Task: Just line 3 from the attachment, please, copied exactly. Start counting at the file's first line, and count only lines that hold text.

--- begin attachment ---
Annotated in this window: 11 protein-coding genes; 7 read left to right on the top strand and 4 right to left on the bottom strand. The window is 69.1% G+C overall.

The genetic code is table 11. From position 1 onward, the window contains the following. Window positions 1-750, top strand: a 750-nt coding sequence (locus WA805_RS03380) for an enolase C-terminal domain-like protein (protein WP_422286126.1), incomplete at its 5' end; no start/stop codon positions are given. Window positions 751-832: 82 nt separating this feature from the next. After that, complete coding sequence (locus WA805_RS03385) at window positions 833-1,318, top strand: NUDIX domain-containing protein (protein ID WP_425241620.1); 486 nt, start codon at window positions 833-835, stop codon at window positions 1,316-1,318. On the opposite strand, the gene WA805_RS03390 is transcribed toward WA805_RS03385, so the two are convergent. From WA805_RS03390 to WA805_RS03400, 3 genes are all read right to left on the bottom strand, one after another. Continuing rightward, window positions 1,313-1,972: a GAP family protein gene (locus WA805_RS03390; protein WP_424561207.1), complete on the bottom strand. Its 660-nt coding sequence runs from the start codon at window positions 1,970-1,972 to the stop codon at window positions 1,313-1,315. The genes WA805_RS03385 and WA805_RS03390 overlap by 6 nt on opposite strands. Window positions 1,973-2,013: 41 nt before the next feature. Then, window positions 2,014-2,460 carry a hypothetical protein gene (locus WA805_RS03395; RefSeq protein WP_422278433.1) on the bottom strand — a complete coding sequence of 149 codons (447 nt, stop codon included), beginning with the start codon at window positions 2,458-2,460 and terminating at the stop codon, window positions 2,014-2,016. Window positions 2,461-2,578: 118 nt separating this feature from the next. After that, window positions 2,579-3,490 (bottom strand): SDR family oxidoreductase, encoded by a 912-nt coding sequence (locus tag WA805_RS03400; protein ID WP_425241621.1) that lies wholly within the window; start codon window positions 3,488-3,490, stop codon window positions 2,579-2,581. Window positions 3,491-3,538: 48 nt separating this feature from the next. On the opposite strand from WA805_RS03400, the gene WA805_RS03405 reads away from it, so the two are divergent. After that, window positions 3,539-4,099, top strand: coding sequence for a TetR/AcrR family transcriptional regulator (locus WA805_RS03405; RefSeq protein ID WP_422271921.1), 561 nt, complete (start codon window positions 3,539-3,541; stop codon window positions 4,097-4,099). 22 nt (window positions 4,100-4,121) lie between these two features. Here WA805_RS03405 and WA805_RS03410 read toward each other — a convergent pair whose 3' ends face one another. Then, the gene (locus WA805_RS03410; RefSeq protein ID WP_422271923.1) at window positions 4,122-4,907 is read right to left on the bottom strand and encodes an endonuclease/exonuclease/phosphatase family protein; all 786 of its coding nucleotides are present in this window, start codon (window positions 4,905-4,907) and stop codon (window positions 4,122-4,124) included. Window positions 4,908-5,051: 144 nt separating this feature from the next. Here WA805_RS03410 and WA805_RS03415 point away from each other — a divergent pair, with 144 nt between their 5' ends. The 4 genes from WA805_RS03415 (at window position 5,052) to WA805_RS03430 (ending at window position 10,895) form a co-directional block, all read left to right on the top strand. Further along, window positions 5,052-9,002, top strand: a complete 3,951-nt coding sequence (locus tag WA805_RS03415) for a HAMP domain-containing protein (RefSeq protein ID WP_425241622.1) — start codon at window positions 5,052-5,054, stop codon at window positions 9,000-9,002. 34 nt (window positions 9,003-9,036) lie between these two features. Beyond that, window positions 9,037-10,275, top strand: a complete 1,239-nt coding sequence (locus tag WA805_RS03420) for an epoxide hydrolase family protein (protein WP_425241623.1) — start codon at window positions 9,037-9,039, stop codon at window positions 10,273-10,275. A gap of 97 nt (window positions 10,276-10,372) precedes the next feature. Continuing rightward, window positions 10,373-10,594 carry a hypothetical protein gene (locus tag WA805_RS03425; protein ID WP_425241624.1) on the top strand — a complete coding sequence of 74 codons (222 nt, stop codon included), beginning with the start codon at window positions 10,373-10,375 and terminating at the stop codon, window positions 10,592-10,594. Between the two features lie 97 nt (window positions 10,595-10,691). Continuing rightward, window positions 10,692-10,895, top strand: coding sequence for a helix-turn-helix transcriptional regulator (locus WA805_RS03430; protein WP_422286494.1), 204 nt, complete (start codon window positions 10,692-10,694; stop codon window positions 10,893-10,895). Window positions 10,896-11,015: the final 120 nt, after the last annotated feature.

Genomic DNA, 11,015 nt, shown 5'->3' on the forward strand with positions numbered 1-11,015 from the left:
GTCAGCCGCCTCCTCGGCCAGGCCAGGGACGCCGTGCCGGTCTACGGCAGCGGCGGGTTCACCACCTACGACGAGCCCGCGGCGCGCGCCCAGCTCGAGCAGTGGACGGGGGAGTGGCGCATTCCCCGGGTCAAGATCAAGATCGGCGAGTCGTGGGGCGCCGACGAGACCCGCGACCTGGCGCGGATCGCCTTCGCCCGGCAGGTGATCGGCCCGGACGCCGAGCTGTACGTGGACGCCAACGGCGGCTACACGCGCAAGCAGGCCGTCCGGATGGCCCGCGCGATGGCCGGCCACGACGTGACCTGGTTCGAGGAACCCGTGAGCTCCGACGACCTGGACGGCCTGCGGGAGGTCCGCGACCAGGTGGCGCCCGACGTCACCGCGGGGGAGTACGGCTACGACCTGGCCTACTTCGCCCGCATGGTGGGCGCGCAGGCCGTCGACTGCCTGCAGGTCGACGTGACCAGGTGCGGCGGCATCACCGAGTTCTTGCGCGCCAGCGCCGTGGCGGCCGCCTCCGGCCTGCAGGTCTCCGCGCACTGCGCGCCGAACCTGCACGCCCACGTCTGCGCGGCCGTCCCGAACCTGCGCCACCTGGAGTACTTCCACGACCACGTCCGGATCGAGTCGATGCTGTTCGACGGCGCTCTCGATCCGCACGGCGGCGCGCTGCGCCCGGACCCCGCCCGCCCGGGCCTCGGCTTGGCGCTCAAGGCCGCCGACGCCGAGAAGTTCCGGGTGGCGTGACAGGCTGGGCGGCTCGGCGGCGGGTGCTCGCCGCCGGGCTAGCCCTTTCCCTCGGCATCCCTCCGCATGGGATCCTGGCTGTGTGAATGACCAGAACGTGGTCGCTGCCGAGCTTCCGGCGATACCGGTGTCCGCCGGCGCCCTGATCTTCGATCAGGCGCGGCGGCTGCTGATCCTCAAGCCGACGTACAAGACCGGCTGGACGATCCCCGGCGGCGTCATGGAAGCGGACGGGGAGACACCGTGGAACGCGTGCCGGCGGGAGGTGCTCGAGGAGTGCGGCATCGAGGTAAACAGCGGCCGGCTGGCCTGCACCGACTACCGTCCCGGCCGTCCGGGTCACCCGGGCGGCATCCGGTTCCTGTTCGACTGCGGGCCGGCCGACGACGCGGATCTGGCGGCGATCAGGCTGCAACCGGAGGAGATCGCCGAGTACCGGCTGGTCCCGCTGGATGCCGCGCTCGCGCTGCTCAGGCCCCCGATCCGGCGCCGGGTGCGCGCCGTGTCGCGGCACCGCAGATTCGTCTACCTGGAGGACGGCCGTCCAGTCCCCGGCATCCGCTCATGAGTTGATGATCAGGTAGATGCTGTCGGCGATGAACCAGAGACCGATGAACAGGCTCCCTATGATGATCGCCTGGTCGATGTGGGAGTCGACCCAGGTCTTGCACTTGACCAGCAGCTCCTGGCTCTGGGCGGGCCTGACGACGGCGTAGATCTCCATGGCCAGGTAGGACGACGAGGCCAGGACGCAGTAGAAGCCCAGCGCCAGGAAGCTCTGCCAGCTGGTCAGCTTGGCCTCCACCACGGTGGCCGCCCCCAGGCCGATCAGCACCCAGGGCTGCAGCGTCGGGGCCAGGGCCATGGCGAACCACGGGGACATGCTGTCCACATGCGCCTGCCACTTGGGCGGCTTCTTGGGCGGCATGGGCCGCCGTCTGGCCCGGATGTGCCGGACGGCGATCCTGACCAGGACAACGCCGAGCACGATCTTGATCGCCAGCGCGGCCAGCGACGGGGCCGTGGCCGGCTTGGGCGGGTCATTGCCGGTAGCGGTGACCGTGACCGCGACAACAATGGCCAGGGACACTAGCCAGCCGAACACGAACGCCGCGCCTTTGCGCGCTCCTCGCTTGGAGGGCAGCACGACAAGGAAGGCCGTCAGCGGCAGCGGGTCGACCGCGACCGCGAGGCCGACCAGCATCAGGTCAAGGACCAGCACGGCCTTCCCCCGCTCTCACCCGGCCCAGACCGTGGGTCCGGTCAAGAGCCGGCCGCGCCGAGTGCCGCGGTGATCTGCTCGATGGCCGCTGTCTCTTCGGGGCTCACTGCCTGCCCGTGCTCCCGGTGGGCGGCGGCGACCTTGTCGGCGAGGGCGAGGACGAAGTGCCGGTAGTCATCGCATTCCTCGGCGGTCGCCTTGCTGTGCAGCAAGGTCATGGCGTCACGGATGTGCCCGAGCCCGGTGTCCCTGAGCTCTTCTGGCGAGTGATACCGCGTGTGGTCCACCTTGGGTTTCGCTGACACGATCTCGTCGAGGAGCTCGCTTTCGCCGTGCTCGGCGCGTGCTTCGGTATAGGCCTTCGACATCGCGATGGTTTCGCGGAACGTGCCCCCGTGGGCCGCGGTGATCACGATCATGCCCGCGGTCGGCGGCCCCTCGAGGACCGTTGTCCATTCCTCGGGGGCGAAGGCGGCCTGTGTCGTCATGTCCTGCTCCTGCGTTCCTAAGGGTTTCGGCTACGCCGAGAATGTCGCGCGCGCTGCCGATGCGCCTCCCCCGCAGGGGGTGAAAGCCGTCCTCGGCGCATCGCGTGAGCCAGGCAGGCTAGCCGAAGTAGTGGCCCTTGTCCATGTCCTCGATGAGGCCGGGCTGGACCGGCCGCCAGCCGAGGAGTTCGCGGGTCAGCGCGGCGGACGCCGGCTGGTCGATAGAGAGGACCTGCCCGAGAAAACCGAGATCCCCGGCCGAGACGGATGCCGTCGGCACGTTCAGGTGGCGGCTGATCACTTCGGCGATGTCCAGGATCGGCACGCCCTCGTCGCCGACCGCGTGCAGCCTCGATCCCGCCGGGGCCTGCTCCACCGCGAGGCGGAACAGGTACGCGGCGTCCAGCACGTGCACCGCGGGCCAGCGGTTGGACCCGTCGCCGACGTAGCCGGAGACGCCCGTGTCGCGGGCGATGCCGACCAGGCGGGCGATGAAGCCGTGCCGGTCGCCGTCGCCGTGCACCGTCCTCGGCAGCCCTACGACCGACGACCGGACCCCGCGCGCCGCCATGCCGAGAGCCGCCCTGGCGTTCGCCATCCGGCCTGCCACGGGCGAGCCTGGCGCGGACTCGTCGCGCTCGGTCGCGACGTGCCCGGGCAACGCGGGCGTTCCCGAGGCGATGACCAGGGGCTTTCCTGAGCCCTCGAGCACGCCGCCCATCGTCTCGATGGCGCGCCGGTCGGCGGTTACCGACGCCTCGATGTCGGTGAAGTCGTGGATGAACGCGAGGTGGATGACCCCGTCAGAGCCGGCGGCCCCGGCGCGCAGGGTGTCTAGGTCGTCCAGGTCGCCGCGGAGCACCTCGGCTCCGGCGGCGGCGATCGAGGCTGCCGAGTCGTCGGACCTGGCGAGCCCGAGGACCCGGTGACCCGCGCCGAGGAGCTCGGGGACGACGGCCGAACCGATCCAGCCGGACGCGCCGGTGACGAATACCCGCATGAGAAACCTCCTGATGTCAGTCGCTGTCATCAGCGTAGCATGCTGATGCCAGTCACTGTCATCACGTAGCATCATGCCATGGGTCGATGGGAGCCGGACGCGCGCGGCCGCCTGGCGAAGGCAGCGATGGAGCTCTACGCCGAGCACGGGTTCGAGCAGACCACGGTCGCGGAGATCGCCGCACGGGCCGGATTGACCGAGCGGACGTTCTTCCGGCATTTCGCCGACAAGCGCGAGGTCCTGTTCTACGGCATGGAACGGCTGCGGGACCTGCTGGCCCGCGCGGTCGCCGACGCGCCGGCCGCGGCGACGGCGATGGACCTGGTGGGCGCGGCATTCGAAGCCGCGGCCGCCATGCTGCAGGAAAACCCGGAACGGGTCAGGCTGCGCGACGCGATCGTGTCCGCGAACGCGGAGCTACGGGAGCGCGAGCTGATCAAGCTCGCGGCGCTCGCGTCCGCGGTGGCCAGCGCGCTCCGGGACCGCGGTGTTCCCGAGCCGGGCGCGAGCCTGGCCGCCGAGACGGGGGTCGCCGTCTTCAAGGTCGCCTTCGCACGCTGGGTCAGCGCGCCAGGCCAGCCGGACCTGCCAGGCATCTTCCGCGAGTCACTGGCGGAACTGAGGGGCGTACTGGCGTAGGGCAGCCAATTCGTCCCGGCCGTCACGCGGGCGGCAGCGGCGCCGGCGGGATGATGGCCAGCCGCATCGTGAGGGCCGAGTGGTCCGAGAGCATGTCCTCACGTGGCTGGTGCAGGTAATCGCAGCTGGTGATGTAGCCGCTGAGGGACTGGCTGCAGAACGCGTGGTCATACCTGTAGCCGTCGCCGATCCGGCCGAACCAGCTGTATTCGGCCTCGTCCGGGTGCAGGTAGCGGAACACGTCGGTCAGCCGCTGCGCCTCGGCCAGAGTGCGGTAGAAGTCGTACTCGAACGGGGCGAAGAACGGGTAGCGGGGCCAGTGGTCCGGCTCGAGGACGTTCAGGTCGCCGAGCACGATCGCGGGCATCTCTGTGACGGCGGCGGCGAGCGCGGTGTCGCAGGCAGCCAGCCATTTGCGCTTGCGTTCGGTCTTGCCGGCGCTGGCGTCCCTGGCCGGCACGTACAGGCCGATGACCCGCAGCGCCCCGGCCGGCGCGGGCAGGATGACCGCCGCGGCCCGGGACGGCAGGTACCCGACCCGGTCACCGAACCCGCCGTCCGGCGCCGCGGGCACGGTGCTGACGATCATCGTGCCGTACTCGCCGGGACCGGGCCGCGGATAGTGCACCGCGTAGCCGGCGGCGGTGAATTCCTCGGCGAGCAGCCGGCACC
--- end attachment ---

Genomic DNA, 11,015 nt, shown 5'->3' on the forward strand with positions numbered 1-11,015 from the left: